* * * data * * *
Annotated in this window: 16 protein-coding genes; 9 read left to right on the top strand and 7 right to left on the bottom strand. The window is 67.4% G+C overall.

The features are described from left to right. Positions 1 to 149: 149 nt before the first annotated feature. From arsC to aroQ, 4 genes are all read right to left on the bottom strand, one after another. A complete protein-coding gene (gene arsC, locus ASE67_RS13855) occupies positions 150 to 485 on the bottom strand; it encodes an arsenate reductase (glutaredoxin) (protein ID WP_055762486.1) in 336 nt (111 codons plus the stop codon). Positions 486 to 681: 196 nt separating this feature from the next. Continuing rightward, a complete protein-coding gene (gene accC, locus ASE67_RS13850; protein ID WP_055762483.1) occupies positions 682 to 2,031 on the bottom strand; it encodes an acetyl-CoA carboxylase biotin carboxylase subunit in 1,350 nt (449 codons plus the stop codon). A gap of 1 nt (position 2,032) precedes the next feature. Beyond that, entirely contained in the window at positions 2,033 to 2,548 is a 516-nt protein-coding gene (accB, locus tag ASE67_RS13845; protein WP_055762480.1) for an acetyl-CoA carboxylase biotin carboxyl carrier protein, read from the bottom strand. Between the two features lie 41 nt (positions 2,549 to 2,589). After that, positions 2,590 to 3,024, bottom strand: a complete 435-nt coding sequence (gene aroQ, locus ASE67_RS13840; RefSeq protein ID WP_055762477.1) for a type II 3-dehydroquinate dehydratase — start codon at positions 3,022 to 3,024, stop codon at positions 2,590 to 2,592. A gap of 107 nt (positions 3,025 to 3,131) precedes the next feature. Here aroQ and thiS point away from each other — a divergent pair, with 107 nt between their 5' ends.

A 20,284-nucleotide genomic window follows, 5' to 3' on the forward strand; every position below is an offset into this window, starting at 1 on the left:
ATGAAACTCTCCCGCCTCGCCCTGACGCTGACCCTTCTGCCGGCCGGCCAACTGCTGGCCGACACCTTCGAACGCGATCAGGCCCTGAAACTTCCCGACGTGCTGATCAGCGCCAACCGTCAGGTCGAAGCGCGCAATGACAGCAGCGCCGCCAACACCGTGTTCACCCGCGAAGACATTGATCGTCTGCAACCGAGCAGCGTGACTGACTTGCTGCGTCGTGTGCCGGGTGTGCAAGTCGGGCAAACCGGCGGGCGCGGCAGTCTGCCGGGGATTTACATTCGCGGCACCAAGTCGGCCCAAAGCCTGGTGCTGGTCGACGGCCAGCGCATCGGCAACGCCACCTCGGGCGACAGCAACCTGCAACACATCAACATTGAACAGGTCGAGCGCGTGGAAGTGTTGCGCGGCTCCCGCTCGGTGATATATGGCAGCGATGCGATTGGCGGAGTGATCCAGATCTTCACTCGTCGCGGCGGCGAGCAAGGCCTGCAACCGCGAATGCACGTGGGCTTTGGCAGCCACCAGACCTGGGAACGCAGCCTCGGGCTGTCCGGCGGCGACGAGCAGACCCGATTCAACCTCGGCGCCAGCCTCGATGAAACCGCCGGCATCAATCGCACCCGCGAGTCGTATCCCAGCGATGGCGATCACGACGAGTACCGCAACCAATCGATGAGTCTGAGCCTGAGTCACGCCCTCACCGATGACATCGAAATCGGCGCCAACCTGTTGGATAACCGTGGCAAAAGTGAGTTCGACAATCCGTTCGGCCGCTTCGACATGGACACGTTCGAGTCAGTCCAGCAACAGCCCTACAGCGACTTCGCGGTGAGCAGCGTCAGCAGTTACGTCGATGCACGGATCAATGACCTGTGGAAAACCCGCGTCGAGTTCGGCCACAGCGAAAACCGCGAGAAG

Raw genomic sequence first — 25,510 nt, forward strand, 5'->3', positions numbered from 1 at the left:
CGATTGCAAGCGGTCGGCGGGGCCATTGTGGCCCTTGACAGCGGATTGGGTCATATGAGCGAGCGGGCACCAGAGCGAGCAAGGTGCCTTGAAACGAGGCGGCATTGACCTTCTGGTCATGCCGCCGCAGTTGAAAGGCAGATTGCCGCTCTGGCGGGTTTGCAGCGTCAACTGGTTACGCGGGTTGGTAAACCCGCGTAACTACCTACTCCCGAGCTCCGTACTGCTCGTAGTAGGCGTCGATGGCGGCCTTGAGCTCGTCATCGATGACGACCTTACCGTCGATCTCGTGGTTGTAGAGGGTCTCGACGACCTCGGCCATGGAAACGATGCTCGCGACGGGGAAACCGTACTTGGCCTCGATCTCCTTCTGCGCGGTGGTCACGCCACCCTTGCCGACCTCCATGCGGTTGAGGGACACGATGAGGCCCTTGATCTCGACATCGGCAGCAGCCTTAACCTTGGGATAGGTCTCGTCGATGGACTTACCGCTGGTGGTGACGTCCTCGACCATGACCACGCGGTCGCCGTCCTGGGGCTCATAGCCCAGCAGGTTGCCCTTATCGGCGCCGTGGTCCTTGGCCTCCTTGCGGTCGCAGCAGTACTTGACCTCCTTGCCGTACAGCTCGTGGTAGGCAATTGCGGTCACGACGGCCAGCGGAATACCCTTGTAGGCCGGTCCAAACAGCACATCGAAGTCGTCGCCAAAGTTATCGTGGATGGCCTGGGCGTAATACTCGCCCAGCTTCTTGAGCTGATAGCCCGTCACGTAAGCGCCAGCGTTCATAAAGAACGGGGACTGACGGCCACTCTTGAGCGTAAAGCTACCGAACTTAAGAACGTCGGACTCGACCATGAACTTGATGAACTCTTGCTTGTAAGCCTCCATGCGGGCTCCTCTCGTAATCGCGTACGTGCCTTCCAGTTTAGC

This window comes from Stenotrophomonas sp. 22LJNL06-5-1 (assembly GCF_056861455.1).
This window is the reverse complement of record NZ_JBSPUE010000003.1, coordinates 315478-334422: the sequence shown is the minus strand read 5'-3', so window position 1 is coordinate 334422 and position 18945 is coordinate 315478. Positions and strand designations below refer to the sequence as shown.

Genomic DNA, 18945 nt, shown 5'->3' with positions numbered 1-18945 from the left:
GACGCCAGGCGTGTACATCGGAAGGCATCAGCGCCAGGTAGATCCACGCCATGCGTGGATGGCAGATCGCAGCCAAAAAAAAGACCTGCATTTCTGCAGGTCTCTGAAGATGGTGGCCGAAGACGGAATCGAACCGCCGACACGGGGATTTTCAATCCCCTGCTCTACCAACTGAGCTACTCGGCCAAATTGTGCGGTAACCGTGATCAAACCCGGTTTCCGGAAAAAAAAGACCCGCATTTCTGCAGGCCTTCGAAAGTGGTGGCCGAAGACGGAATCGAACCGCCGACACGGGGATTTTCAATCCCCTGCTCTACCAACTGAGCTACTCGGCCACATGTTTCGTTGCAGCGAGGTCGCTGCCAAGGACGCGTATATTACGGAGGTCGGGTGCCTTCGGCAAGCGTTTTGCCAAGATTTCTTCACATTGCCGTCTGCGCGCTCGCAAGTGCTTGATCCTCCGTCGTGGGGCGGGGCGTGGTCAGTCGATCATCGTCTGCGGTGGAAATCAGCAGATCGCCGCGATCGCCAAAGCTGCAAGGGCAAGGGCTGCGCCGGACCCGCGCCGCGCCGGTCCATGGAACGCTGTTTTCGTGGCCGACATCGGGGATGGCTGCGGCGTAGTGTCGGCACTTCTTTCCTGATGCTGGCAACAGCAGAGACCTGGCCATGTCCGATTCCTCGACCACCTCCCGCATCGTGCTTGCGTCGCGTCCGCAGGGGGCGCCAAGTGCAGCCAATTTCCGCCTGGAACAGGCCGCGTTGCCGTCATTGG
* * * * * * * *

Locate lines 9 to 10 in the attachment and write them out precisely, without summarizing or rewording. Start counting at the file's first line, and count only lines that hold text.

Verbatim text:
Genomic DNA, 18945 nt, shown 5'->3' with positions numbered 1-18945 from the left:
GACGCCAGGCGTGTACATCGGAAGGCATCAGCGCCAGGTAGATCCACGCCATGCGTGGATGGCAGATCGCAGCCAAAAAAAAGACCTGCATTTCTGCAGGTCTCTGAAGATGGTGGCCGAAGACGGAATCGAACCGCCGACACGGGGATTTTCAATCCCCTGCTCTACCAACTGAGCTACTCGGCCAAATTGTGCGGTAACCGTGATCAAACCCGGTTTCCGGAAAAAAAAGACCCGCATTTCTGCAGGCCTTCGAAAGTGGTGGCCGAAGACGGAATCGAACCGCCGACACGGGGATTTTCAATCCCCTGCTCTACCAACTGAGCTACTCGGCCACATGTTTCGTTGCAGCGAGGTCGCTGCCAAGGACGCGTATATTACGGAGGTCGGGTGCCTTCGGCAAGCGTTTTGCCAAGATTTCTTCACATTGCCGTCTGCGCGCTCGCAAGTGCTTGATCCTCCGTCGTGGGGCGGGGCGTGGTCAGTCGATCATCGTCTGCGGTGGAAATCAGCAGATCGCCGCGATCGCCAAAGCTGCAAGGGCAAGGGCTGCGCCGGACCCGCGCCGCGCCGGTCCATGGAACGCTGTTTTCGTGGCCGACATCGGGGATGGCTGCGGCGTAGTGTCGGCACTTCTTTCCTGATGCTGGCAACAGCAGAGACCTGGCCATGTCCGATTCCTCGACCACCTCCCGCATCGTGCTTGCGTCGCGTCCGCAGGGGGCGCCAAGTGCAGCCAATTTCCGCCTGGAACAGGCCGCGTTGCCGTCATTGG